The Department of French is hosting a talk by Félix Desmeules-Trudel, who is a postdoctoral fellow at the University of Western Ontario, having completed his Ph.D. in linguistics at the University of Ottawa in 2018 with a focus on perception, acquisition, and computational methods - especially when it comes to phonetics. His talk is taking place on Monday, March 2, at 3 PM, in 201 Odette Hall on St. Joseph Street: "Modéliser la dynamique du language : Outils expérimentaux, statistiques, et computationnels" (Modelling the dynamics of language: Experimental, statistical, and computational tools.") Note that the talk will be held in French.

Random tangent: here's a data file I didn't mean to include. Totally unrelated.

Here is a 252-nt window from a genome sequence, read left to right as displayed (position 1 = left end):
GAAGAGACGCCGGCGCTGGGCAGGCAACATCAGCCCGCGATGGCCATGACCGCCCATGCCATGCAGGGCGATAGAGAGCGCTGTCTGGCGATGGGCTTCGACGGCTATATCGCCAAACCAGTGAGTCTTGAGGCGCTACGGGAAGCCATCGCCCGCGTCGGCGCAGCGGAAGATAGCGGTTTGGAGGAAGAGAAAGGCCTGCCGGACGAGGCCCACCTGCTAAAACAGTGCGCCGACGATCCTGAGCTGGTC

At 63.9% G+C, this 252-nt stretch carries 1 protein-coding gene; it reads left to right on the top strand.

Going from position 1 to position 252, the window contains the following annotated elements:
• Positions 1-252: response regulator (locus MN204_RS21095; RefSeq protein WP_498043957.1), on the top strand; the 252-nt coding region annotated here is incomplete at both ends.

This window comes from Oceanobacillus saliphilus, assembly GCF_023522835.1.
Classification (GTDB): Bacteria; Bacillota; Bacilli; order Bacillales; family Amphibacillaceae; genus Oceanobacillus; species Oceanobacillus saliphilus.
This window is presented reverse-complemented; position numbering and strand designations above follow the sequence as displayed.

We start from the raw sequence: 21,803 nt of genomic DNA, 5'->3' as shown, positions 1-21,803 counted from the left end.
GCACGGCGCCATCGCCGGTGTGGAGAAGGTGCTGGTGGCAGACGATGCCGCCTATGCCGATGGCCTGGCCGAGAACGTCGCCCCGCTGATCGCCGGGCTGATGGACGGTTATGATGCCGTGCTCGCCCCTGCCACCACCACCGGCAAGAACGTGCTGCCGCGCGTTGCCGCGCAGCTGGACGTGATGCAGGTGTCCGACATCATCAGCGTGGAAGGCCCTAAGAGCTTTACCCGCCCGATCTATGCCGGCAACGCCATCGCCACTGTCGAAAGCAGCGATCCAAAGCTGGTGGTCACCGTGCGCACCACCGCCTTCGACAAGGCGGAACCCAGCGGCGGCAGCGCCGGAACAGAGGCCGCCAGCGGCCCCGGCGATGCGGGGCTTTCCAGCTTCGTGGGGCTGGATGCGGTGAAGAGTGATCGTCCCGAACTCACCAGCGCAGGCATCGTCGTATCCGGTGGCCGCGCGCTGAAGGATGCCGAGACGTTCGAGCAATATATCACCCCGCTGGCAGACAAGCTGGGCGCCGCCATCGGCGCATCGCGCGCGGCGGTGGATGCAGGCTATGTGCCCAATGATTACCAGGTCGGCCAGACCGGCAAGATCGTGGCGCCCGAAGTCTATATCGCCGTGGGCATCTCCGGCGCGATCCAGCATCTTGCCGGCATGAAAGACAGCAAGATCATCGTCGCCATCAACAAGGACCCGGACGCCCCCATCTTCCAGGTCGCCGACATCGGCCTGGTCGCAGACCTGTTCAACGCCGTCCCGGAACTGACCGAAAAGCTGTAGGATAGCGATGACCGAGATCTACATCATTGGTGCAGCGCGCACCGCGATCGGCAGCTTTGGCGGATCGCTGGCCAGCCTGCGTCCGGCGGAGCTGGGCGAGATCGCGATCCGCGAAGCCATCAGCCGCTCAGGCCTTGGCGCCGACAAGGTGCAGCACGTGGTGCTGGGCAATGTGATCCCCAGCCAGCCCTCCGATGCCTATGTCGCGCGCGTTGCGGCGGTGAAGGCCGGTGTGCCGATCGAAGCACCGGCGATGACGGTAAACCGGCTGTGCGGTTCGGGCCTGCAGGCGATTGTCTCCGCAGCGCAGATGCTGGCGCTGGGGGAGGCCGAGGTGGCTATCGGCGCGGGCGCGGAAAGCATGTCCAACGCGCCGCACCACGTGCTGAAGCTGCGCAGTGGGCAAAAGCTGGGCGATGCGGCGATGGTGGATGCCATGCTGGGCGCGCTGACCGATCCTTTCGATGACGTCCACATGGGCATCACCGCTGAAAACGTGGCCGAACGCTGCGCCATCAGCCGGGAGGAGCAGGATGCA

(A substantial proportion of the population is able to use more than one language on an everyday basis, but most models of language processing are based on monolingual speakers. Moreover, some major theoretical frameworks consider cognitive representations to be relatively fixed over time. However, language is a dynamic phenomenon. With a view to examining this dynamic reality, I will present a series of projects using sophisticated experimental methods that will allow the modelling of real-time language processing in order to probe more deeply the interactions between phonetic variation and L2 learning. I pay particular attention to the variability and dynamics of nasal vowel production in French (measured according to changes in nasal airflow), to the real-time processing of these vowels in French as an L1 and as an L2 (eye-tracking), and to various linguistic and cognitive factors that influence processing in bilingual children and L2 lexical learning in adults. In conjunction with advanced statistical methods, the results suggest that phonetic features usually thought to be redundant in phono-lexical representations in the mind do contribute to improving linguistic processing. That said, the use of these phonetic features seems to be inextricably linked to speakers' linguistic background. Late bilinguals have perceptual patterns less precise than those of monolingual speakers. Ultimately, this research will allow me to adapt computational models of word recognition (jtrace) to L2 learners, and thus to acquire a more realistic understanding of how language processing and learning function, in tandem with phonetic, phonological, and lexical representations.)